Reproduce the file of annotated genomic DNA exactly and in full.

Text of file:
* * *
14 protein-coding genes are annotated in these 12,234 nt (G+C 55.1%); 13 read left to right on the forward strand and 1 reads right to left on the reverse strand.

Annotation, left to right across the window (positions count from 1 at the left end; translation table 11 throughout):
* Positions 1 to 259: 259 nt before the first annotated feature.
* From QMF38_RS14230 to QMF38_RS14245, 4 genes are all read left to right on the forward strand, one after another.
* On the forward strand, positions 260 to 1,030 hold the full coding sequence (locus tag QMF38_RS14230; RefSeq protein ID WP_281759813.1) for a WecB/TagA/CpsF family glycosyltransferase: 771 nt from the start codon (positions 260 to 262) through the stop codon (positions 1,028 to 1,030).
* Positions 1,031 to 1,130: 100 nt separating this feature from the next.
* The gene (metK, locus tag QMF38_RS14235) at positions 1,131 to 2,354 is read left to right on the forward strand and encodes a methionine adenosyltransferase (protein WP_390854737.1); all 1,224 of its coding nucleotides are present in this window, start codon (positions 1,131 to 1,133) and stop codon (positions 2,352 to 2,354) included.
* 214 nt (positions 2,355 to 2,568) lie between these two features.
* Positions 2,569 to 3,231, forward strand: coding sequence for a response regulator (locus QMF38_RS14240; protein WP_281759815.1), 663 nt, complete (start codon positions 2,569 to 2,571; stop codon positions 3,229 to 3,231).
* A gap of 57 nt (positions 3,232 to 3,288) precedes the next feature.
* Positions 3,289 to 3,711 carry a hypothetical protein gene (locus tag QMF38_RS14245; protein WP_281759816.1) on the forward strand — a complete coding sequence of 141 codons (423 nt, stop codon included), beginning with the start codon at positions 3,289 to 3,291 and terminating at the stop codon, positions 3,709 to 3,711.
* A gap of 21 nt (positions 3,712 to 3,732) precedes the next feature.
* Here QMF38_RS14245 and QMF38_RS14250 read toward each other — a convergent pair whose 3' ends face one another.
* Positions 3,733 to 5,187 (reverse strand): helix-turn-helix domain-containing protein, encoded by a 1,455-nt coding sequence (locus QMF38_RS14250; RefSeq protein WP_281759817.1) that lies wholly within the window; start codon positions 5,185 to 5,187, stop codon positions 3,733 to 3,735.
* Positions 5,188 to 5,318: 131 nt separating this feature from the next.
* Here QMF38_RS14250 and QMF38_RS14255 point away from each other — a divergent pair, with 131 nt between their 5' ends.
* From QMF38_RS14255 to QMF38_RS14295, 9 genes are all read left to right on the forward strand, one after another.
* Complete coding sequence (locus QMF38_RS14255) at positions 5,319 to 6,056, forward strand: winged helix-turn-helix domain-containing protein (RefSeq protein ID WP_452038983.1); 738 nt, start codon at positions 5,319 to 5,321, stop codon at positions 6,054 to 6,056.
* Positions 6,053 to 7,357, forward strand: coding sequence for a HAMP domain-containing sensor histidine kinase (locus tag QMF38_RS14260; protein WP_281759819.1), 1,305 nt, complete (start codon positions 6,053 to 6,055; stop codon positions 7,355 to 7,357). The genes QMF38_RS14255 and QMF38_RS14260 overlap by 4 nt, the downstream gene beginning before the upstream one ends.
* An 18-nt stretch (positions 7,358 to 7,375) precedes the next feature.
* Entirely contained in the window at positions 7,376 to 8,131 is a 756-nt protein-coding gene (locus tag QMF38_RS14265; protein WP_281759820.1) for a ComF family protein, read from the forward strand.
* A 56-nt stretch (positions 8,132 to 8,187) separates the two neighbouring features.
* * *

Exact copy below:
14 protein-coding genes are annotated in these 12,234 nt (G+C 55.1%); 13 read left to right on the forward strand and 1 reads right to left on the reverse strand.

Annotation, left to right across the window (positions count from 1 at the left end; translation table 11 throughout):
* Positions 1 to 259: 259 nt before the first annotated feature.
* From QMF38_RS14230 to QMF38_RS14245, 4 genes are all read left to right on the forward strand, one after another.
* On the forward strand, positions 260 to 1,030 hold the full coding sequence (locus tag QMF38_RS14230; RefSeq protein ID WP_281759813.1) for a WecB/TagA/CpsF family glycosyltransferase: 771 nt from the start codon (positions 260 to 262) through the stop codon (positions 1,028 to 1,030).
* Positions 1,031 to 1,130: 100 nt separating this feature from the next.
* The gene (metK, locus tag QMF38_RS14235) at positions 1,131 to 2,354 is read left to right on the forward strand and encodes a methionine adenosyltransferase (protein WP_390854737.1); all 1,224 of its coding nucleotides are present in this window, start codon (positions 1,131 to 1,133) and stop codon (positions 2,352 to 2,354) included.
* 214 nt (positions 2,355 to 2,568) lie between these two features.
* Positions 2,569 to 3,231, forward strand: coding sequence for a response regulator (locus QMF38_RS14240; protein WP_281759815.1), 663 nt, complete (start codon positions 2,569 to 2,571; stop codon positions 3,229 to 3,231).
* A gap of 57 nt (positions 3,232 to 3,288) precedes the next feature.
* Positions 3,289 to 3,711 carry a hypothetical protein gene (locus tag QMF38_RS14245; protein WP_281759816.1) on the forward strand — a complete coding sequence of 141 codons (423 nt, stop codon included), beginning with the start codon at positions 3,289 to 3,291 and terminating at the stop codon, positions 3,709 to 3,711.
* A gap of 21 nt (positions 3,712 to 3,732) precedes the next feature.
* Here QMF38_RS14245 and QMF38_RS14250 read toward each other — a convergent pair whose 3' ends face one another.
* Positions 3,733 to 5,187 (reverse strand): helix-turn-helix domain-containing protein, encoded by a 1,455-nt coding sequence (locus QMF38_RS14250; RefSeq protein WP_281759817.1) that lies wholly within the window; start codon positions 5,185 to 5,187, stop codon positions 3,733 to 3,735.
* Positions 5,188 to 5,318: 131 nt separating this feature from the next.
* Here QMF38_RS14250 and QMF38_RS14255 point away from each other — a divergent pair, with 131 nt between their 5' ends.
* From QMF38_RS14255 to QMF38_RS14295, 9 genes are all read left to right on the forward strand, one after another.
* Complete coding sequence (locus QMF38_RS14255) at positions 5,319 to 6,056, forward strand: winged helix-turn-helix domain-containing protein (RefSeq protein ID WP_452038983.1); 738 nt, start codon at positions 5,319 to 5,321, stop codon at positions 6,054 to 6,056.
* Positions 6,053 to 7,357, forward strand: coding sequence for a HAMP domain-containing sensor histidine kinase (locus tag QMF38_RS14260; protein WP_281759819.1), 1,305 nt, complete (start codon positions 6,053 to 6,055; stop codon positions 7,355 to 7,357). The genes QMF38_RS14255 and QMF38_RS14260 overlap by 4 nt, the downstream gene beginning before the upstream one ends.
* An 18-nt stretch (positions 7,358 to 7,375) precedes the next feature.
* Entirely contained in the window at positions 7,376 to 8,131 is a 756-nt protein-coding gene (locus tag QMF38_RS14265; protein WP_281759820.1) for a ComF family protein, read from the forward strand.
* A 56-nt stretch (positions 8,132 to 8,187) separates the two neighbouring features.